Formula One

Jeddah Corniche Circuit: Saudi F1 Track Layout, Turns and DRS Zones Analysed

The F1 circus has now arrived in Saudi Arabia. Rewinding two years, mere weeks before Saudi Arabia’s inaugural race, the track was still under construction. But the miracle workers in Jeddah made sure that the track was F1-worthy come the Grand Prix weekend.

The twisting yet claustrophobic nature of this track poses a huge challenge. The drivers must prepare themselves mentally for this circuit. One wrong decision, and you end up in the concrete walls, like in Monaco.

Saudi Arabia GP Track Layout Map: A unique Circuit

The infamous F1 track designer Herman Tilke’s firm was contracted to design this unique gem of a racetrack. The Jeddah Street Circuit, as it is officially known, is the longest street circuit on the calendar, standing at an impressive 6.175 kilometers in length. The track has a mix of heart-stopping high-speed straights, hairpin turns, and, of course, extremely tight corners.

Saudi Arabia F1 Track Layout

There is also the absurdly long 1.3-kilometer straight, where cars have clocked speeds as high as 322 kilometers per hour, while average speeds have been 252 km/h. This also makes the Jeddah Street Circuit the fastest street circuit in the world, ranking second only to Monza or ‘The Temple of Speed’.

The Twists and Turns

The circuit has 16 left and 11 right turns, each as impressive and challenging as the previous one. For those who think that these many turns are unnecessary, they seem to forget that this is also the second-longest track on the calendar, only behind the legendary Spa-Francorchamps. The drivers must navigate each turn with extraordinary precision because even half a mistake would mean having your car wrecked in half like Mick Schumacher in 2021.

There have been numerous safety concerns, primarily due to poor visibility because of the circuit’s sharp, bendy nature. After intense complaints and a few incidents in the inaugural Saudi Arabian Grand Prix, the track was made safer. Multiple points of the circuit were widened, and promoters were pushed back. The fence placement was adjusted, and many bevelled kerbs were added to reduce speed. Also, multiple turns had their infamous concrete walls pushed back to ensure better visibility.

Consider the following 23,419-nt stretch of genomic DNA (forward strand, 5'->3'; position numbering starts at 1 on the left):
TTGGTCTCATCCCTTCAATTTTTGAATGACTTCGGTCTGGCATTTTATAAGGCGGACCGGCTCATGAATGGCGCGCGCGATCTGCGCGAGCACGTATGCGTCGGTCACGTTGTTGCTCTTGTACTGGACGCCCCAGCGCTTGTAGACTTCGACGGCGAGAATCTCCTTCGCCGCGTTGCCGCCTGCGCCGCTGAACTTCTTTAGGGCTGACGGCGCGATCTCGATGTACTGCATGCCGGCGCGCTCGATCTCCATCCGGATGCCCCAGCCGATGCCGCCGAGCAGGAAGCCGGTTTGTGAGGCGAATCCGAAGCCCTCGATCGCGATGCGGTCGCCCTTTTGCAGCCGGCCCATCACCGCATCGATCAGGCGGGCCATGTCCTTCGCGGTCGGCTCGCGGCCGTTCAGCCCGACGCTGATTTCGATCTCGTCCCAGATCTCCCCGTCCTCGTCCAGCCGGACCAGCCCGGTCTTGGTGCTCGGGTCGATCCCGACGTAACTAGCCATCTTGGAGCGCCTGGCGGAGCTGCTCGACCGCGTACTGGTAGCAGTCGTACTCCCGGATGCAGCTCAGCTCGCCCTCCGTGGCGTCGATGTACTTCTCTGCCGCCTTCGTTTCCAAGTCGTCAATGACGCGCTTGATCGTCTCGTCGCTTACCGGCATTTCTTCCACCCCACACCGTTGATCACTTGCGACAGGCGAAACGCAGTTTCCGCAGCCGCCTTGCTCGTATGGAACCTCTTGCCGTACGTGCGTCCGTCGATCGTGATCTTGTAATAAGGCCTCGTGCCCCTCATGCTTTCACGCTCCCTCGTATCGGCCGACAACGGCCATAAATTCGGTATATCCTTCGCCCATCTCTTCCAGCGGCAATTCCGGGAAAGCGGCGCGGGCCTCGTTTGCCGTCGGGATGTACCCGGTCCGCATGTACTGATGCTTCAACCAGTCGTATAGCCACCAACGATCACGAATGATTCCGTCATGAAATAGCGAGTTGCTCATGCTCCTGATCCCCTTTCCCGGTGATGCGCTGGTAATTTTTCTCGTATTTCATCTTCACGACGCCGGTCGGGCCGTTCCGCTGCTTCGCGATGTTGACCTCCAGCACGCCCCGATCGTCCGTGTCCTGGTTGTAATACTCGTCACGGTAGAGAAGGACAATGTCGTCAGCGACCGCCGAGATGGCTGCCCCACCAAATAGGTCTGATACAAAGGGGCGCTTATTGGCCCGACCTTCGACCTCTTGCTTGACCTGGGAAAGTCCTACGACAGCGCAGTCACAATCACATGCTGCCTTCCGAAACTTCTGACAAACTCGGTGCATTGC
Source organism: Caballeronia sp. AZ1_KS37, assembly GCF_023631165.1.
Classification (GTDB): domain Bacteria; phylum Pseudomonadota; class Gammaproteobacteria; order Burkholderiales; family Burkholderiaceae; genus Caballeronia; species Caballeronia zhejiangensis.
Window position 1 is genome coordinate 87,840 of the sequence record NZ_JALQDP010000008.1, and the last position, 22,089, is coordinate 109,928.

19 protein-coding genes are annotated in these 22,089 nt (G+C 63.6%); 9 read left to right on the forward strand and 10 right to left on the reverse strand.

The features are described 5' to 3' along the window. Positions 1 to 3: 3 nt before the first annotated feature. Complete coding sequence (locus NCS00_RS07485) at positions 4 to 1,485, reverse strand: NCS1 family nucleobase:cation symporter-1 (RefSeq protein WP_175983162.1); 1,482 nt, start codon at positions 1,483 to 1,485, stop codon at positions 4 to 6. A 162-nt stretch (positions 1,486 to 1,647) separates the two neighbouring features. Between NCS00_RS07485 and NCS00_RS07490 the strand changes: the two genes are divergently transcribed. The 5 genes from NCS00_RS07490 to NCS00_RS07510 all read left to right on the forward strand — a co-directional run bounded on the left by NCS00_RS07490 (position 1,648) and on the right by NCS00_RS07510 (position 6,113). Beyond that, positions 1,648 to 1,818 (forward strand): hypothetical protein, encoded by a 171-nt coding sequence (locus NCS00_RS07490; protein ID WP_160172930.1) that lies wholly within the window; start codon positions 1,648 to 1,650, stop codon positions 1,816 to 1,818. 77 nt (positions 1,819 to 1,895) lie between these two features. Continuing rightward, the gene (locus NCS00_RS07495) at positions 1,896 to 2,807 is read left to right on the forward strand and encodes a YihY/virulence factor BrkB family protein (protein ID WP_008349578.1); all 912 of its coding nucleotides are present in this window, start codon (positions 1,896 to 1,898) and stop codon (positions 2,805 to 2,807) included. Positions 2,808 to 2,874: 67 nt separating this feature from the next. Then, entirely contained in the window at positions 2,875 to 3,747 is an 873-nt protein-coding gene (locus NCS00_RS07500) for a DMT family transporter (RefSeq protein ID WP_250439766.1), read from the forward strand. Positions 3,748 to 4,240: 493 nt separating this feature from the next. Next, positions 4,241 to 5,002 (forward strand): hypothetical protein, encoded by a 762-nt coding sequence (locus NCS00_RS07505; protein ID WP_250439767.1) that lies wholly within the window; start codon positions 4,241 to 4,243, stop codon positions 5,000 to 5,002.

The Dangerous But Rapid DRS Zones of Jeddah Street Circuit

The DRS zones are meant to increase overtaking and let the cars fight for positions more often. While it certainly has improved the quality of racing, there have been a few who have been concerned with how this might work on street circuits. The Jeddah Street Circuit consists of three DRS zones. The shortest of the three is between turns 20 and 22. It begins just before the left-hand turn 26 and ends at turn 27. The final and most important zone is on the lengthy, 1.3-kilometer-long main straight.

Saudi Arabia GP Circuit
Circuit atmosphere – Aerial view of the circuit. Formula 1 World Championship, Saudi Arabian Grand Prix, Jeddah, Saudi Arabia – Photo by Icon sport

These DRS zones have always produced high-quality racing, and for the 2023 event to further improve racing, the final DRS detection zone was moved to after the final corner to prevent incidents like when Max Verstappen and Charles Leclerc let the other car pass before overtaking with the help of DRS.

Track Features

The Jeddah Corniche Circuit is certified by the FIA as Grade 1, like all the other circuits on the F1 calendar. It is reported to have a seating capacity of 70,000 and houses state-of-the-art facilities that rival those at other venues in the Middle East.

The facilities were made with the needs of the spectators in mind. There are multiple entry-exit gates and ample parking to provide easy access to the spectacle. Expecting the star-studded sport to bring international motorsport enthusiasts, the circuit was built close to the airport and is only a 30-minute drive away from it.

Jeddah Street Circuit Racing History

2021Lewis Hamilton (Mercedes)Lewis Hamilton (Mercedes)
2022Sergio Perez (Red Bull)Max Verstappen (Red Bull)

The Saudi Arabian Grand Prix has had some of the most intense races in the past couple of years. In 2021, Max Verstappen was on one of his many godly Saturday qualifying sessions, only for him to crash into the concrete wall while setting a lap that would have him start on pole. He then crashed with Lewis Hamilton in the race and was given a 10-second time penalty for his antics. Estaban Ocon lost out to Valterri Bottas for the final podium place, where the former was outpaced in a drag race to the finish line.

The 2022 weekend was similarly entertaining. Sergio Perez took his maiden pole position after a whopping 215 qualifying sessions. After an ill-timed pit stop, Sergio was out of the running for the win, leaving Max and Charles to fight for the top step of the podium. They engaged in the infamous DRS battle, with no driver wanting to overtake as that would mean they would not be able to activate their DRS in the next DRS zone. Eventually, Max Verstappen crossed the finish line to take his first win of the season.

What Lies Ahead for 2023

The Red Bulls have been on red-hot form so far this season. We can expect Max to run away with the win if he starts on pole, but we also shouldn’t discount a certain Fernando Alonso from fighting for the podium places. All in all, expect a lot of wheel-to-wheel racing from the pack behind the top five, and rest assured that the three DRS zones will muster up some drama.

If you want to learn more about the upcoming race in Jeddah and what we expect to happen on this unique street circuit, check our favourite Saudi Arabia GP predictions and betting tips.

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